Thomas Jefferson Papers

No. 6: An estimate of the Duties paid by the Proprietors and Navigators of a fishing Vessel of 65 tons and 11 hands

No. 6.

An estimate of the Duties paid by the Proprietors and Navigators of a fishing Vessel of 65 tons and 11 hands.

Duty on Salt  80.25
Rum  14.
Tea   2.54
Sugar   3.3
Molasses    .99
Coarse woolens   7.33
Lines, lead and hooks   2.09
Sail cloth, yearly average   2.5
Cordage, cables do.  20.
Tonnage   3.9
Iron, yearly average   1.
138. divided on 11

Men, is 12.5 dollars per man. But deducting the drawback of the duty on Salt It remains 57.75 dollars on the whole. or 5.25 dollars on each man.

PrC (DLC: TJ Papers, 60: 10439); in Remsen’s hand except for “No. 6.” inserted by TJ at head of text. Dft (DLC: TJ Papers, 234: 41901); in TJ’s hand, with calculations showing that he allotted to the eleven men 76 quintals of salt, 11 gallons of rum, 2 pounds of tea, and 20 pounds of sugar. MS (DLC: TJ Papers, 233: 41647); entirely in TJ’s hand. Tr (DNA: RG 59, Record of Reports of Thomas Jefferson).

Tench Coxe assisted TJ in compiling these figures by furnishing the following document:

“100 bushels of Salt are used in curing 100 barrels of pickled fish, or one bushell per barrel. Duty 12 cents per bushel.

80 bushels of salt are expended in curing 100 Quintals of dried fish, or ⅘ of a bushel per quintal. Duty 12 Cents per bushel.

11 gallons of Rum per season of 8 months for each man, if of New England quality, proposed duty twelve cents per gallon.

2 lb. of Tea, duty 12 cents per lb. or coffee, or chocolate equivalent (per do. of do.) for each man.

20 lb. of sugar per ditto of do. for ditto, duty per lb. i ½ Cents.

3 gallons of Melasses per do. of do. for do. duty 3 cents per gallon.

Coarse woolen cloth, hosiery &c. as purchased by the men, 10 dollars each. Prime-cost 60/ Stg., duty two thirds of a dollar per man.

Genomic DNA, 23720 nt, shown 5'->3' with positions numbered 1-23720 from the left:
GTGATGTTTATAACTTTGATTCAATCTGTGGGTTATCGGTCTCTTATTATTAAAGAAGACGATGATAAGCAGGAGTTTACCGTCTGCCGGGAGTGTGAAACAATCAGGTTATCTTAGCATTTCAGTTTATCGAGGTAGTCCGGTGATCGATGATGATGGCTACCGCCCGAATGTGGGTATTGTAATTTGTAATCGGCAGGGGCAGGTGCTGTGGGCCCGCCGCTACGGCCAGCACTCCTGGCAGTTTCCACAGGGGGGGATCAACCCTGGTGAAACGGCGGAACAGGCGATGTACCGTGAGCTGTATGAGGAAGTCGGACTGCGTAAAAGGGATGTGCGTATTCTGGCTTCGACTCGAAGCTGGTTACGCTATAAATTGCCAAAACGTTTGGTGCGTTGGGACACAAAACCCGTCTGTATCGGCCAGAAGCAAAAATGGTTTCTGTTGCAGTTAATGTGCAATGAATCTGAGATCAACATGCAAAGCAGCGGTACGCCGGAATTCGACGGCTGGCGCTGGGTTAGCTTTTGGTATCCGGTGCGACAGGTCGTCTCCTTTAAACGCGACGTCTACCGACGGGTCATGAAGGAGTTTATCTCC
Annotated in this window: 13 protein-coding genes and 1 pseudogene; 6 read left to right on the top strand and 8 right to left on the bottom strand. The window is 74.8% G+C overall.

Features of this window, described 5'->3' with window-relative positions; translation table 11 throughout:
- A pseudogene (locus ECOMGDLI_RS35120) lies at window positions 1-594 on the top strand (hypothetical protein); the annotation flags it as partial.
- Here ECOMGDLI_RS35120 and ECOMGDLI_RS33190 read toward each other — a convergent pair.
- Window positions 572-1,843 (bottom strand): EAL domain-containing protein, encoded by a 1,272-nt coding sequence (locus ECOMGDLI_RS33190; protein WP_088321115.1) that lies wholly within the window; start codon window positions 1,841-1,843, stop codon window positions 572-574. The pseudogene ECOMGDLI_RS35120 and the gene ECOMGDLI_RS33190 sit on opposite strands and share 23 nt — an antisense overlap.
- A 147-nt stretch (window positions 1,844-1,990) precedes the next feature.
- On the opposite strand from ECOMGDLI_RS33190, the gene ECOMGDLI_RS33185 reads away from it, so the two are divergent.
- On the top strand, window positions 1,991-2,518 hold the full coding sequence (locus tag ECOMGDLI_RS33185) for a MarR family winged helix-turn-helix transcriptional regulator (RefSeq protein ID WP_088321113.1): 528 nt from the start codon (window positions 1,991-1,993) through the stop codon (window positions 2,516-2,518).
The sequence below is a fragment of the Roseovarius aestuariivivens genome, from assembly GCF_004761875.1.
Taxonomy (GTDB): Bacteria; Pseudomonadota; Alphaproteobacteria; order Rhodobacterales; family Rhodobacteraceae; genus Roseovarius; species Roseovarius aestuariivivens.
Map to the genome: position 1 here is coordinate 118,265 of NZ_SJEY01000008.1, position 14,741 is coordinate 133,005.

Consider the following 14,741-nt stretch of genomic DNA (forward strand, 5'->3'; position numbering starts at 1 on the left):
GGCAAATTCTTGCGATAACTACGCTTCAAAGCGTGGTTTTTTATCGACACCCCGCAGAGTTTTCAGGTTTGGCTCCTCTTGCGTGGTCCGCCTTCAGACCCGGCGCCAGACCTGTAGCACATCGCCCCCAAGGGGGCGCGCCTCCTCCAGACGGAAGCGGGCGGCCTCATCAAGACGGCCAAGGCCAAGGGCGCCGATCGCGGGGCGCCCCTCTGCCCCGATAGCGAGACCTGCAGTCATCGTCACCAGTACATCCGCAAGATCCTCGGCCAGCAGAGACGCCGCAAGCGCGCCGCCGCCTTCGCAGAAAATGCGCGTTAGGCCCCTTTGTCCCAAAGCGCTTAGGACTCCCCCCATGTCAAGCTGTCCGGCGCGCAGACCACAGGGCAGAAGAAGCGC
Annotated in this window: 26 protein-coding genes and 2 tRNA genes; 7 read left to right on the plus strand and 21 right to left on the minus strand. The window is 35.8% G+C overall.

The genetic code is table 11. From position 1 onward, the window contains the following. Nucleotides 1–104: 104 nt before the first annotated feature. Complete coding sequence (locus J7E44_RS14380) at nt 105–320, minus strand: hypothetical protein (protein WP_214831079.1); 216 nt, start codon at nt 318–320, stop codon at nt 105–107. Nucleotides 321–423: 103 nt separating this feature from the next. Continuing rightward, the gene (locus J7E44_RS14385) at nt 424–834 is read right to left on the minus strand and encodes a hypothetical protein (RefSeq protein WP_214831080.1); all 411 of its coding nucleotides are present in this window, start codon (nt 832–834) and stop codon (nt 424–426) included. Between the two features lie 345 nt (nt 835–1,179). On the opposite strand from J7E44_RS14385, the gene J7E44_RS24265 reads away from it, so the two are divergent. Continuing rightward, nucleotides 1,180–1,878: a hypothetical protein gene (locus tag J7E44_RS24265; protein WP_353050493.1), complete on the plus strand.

Lines, lead and hooks 2 ¼ dollars per man duty about 19 cents per man.

Sailcloth for a vessel of 65 Tons-value 150 dollars—duty 7 ½ dollars.

Cordage and Cables per vessel of 65 Tons 2 ½ to 3 Tons, to fit out when new; duty, if imported, 20 dollars per ton. This would be better for the owners of fishing Vessels, than to allow the duty on hemp which is only 54 cents per Cwt. or 10 80/100 Dollars per Ton.

Tonnage 6 cents per ton, once per annum. No other naval duties.

Twine, trivial, in sails only—and it is made here.

Iron for this and many other reasons should be free—duty on the quantity used for a vessel of 65 Tons about six dollars.

There is no poll tax under the laws of the Union, but there is under those of Massachusetts.

A further remark relative to the abolition of the Tonnage of six cents.

It appears by the return of Tonnage for one year made from the Treasury, that the foreign Tonnage alone is 135,000 dollars per annum. The expences of the lighthouses, beacons, buoys and public piers for 1790 was less than 45,000 dollars or one third of the above sum, including 24,000 granted for the Chesapeak light house, and 1500 dollars for completing that at Portland Head. Whence it is manifest that the six cents on the fishing vessels might be abolished and that these would remain an abundant fund for those purposes” (MS in DLC: TJ Papers, 60: 10483; entirely in Coxe’s hand except for the pencilled note by TJ at foot of text, quoted below; not recorded in SJL but endorsed as received 1 Feb. [1791]).

On the last page of Coxe’s manuscript, TJ, basing his calculations on the statistics set forth in Appendix No. 2 in order to estimate the amount of duties levied on each fisherman on salt and the other items listed in Appendix No. 6, made the following pencilled note: “3,287 men to 19,185 tons gives near 6. ton to a man. 108,600 C 142,050 K [i.e., Quintals] = 250,650 K to 3,287 men is 76 K. to a man. A vessel of 65. tons then has 11 men and takes 836 K.”

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